NPR's 170-part Climate Connections series took listeners on a global journey. Stopping off on ice packs and deserts, NPR journalists documented change in weather patterns, ecosystems, and lives. The series also took a journey through time, exploring how past climate changes have shaped human history to understand how global warming may change our own lives in the future.
All life, whether on land or in the sea, depends on the oceans for two things: oxygen and climate control. Most of Earth’s oxygen is produced by phytoplankton in the sea, and our climate is regulated by the ocean’s currents, winds, and water-cycle activity. Yet our way of life is altering everything about the oceans; temperature, salinity, acidity, ice cover, volume, circulation, and, of course, the life within them.
Sea Sick is the first book to examine the current state of the world’s oceans - the great unexamined ecological crisis of the planet. Alanna Mitchell joins the crews of leading scientists in nine of the global oceans’ hotspots to see firsthand what is really happening around the world. Whether it’s the impact of coral reef bleaching, the puzzle of the oxygen-less dead zones such as the one in the Gulf of Mexico, or the shocking implications of the changing Ph balance of the sea, Mitchell explains the science behind the story in this engaging, accessible, and authoritative account.
Reading Alanna Mitchell convinces you that the ocean is at least as important as the atmosphere when we worry about climate change. Because of its depth, the global ocean contains 99 percent of the earth’s living space, and it’s in trouble. She traveled around the world to get this story, reporting it like a demon and writing like an angel. That’s an important combination for science writing, because it gets the information into our heads, not just our hands. You cannot put this book down without understanding that, for life on earth to continue as it is, the ocean from which we evolved must remain healthy. Its plankton provide half the oxygen we breath – or “every other breath,” as Mitchell puts it. She reported this story by participant observation, joining scientists at work in nine of the global ocean’s trouble spots. Then she wove the narrative of that travel into a vivid explanation of the science and some of the personalities behind it.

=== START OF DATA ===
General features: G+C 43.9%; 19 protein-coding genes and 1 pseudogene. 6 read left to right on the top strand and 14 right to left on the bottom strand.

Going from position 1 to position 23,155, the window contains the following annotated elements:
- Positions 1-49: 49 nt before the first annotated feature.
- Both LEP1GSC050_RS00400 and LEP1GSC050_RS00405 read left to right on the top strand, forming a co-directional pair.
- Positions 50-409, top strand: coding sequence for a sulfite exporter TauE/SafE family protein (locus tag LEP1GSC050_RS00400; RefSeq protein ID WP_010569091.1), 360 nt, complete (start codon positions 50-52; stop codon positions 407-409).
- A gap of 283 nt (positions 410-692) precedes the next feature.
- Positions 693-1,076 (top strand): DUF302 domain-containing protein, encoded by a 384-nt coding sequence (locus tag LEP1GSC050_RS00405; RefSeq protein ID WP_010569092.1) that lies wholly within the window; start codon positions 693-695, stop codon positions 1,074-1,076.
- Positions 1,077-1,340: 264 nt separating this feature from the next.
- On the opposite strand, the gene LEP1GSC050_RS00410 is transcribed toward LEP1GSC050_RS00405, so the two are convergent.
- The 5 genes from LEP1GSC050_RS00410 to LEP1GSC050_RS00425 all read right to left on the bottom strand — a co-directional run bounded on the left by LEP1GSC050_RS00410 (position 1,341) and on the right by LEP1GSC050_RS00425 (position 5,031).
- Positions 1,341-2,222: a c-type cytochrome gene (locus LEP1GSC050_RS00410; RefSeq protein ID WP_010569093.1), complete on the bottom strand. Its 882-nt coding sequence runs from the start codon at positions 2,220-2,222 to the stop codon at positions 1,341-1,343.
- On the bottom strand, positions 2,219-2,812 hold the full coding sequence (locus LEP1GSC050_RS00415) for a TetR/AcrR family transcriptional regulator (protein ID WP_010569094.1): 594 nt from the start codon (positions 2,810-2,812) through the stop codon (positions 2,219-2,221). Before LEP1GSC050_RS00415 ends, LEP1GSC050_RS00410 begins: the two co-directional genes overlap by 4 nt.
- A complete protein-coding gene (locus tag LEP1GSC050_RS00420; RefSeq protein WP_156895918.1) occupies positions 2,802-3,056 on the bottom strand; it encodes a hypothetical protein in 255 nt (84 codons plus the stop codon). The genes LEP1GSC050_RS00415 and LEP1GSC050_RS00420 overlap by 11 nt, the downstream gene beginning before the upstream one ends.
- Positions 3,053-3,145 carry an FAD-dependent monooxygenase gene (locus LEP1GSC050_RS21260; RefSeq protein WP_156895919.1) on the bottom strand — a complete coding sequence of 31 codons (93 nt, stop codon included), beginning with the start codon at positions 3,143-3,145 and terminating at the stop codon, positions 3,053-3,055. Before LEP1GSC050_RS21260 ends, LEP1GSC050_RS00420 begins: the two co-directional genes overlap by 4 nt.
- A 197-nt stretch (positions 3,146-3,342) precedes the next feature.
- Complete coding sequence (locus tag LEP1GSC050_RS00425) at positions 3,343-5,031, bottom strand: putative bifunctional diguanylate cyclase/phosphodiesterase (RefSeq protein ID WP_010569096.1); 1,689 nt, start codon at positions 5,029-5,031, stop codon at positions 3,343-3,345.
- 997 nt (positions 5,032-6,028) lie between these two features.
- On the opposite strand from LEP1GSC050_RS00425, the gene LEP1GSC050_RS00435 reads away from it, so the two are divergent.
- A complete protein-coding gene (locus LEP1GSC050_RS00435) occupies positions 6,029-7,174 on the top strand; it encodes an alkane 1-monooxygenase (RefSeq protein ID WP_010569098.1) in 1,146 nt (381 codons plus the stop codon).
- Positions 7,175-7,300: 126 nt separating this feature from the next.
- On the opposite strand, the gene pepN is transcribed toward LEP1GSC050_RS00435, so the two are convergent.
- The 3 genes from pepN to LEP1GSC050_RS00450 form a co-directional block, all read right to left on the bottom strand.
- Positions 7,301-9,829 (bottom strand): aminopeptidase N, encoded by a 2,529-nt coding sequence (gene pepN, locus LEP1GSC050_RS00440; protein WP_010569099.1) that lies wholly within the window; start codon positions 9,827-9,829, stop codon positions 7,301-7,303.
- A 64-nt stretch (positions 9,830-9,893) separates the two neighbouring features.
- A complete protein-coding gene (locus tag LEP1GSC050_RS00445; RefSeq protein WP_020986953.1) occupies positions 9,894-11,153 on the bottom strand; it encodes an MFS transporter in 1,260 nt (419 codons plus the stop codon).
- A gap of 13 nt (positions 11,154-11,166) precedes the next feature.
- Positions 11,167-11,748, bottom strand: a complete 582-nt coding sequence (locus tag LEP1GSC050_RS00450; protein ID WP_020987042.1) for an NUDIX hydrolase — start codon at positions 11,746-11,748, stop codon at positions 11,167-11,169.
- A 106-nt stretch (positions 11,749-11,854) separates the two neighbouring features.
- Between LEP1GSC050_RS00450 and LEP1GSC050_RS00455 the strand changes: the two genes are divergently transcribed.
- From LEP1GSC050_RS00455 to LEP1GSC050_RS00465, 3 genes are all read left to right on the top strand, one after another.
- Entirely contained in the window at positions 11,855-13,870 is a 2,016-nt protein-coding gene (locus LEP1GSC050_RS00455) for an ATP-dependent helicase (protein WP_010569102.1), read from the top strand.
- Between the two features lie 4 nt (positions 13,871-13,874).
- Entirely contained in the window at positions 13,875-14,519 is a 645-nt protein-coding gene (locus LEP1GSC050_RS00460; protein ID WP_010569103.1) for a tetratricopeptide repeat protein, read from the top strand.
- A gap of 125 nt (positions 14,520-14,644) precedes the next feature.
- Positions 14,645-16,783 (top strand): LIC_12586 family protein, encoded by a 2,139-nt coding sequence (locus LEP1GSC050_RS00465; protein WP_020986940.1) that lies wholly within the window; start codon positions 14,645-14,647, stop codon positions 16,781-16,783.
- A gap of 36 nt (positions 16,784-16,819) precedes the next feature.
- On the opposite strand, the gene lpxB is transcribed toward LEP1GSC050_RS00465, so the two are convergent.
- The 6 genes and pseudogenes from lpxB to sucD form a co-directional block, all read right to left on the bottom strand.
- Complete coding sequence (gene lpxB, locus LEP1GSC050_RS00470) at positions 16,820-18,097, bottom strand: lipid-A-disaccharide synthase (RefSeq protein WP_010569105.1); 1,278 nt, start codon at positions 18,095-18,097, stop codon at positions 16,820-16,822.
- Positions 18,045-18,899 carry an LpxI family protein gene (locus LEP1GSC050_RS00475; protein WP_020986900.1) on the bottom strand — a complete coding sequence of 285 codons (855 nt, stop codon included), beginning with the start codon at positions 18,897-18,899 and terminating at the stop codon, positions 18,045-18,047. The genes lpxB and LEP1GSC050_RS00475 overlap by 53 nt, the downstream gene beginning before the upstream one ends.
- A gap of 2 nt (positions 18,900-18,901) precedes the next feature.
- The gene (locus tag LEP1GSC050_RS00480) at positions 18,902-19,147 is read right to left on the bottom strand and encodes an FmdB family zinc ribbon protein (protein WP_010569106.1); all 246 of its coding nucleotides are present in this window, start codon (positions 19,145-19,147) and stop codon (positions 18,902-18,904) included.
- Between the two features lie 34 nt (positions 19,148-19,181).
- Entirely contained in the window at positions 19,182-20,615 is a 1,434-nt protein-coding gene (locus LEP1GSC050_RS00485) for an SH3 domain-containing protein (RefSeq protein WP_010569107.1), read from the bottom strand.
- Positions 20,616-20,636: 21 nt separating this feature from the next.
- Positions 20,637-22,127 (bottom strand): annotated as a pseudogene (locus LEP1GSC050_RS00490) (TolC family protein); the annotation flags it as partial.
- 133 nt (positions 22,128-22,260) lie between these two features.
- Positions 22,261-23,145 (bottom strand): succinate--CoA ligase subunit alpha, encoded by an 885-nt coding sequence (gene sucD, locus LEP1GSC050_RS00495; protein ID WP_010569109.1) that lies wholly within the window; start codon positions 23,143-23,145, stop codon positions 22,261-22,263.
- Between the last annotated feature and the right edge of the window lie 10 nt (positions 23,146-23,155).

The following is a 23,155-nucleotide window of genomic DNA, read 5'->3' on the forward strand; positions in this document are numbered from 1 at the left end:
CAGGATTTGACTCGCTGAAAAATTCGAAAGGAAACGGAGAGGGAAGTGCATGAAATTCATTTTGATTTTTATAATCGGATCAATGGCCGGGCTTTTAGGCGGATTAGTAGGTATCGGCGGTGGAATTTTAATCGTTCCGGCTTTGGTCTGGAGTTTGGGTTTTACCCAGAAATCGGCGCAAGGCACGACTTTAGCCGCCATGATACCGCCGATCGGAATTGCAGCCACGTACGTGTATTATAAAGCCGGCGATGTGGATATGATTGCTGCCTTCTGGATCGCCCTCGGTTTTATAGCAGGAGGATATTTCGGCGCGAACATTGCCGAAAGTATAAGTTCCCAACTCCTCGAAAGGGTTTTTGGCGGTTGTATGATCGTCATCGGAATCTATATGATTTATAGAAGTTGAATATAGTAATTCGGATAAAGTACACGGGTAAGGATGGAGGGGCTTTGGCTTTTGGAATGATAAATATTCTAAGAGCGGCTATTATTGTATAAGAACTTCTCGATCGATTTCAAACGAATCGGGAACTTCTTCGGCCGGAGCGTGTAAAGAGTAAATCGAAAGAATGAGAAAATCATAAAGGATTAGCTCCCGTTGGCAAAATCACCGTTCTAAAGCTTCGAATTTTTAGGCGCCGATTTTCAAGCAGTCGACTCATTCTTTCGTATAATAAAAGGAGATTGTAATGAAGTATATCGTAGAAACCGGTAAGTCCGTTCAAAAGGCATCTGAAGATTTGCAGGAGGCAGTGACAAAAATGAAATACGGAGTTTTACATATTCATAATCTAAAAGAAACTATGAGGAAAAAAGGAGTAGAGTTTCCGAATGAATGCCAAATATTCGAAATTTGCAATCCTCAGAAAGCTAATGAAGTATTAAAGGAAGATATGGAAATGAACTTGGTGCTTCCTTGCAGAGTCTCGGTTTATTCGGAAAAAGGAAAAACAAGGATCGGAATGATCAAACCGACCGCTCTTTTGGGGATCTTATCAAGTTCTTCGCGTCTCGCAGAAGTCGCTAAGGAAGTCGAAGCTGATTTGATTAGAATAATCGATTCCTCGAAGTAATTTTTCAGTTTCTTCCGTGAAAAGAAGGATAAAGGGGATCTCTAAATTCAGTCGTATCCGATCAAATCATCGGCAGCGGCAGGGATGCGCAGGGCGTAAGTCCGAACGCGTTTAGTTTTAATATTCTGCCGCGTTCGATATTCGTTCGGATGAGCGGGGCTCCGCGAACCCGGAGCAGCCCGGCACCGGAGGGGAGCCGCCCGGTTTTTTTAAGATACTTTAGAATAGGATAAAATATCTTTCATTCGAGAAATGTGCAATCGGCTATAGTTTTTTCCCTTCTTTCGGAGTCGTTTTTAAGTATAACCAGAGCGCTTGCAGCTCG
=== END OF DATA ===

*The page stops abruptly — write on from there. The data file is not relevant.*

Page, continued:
Although not a scientist by training, Mitchell comes from a family of scientists, and her respect for the profession shines through in "Sea Sick." Throughout the book Mitchell introduces the reader to the broader concepts of scientific inquiry, as well as the details of conducting scientific research and the rigors of field work. She gives a rich and thorough sense of the people who do this work, making the reader more invested in the outcomes. Her first book, "Dancing at the Dead Sea," was mostly about land. We are all fortunate that she decided it would be a good idea to study the ocean as well, showing how much trouble it – and by extension, humanity -- is in.
Journalist and author Alanna Mitchell Alanna Mitchell was the science and environment reporter at the Globe and Mail for fourteen years, until she left daily journalism to devote herself to writing on science. In 2000, she was named the best environmental reporter in the world by the Reuters Foundation and was invited in 2002 to undertake a guest fellowship at Oxford University. Out of this came her first book, Dancing at the Dead Sea, published in 2004. Mitchell is an associate at the International Institute for Sustainable Development and is a frequent speaker and guest lecturer on environmental issues. She lives in Toronto with her husband and two children. http://www.alannamitchell.com/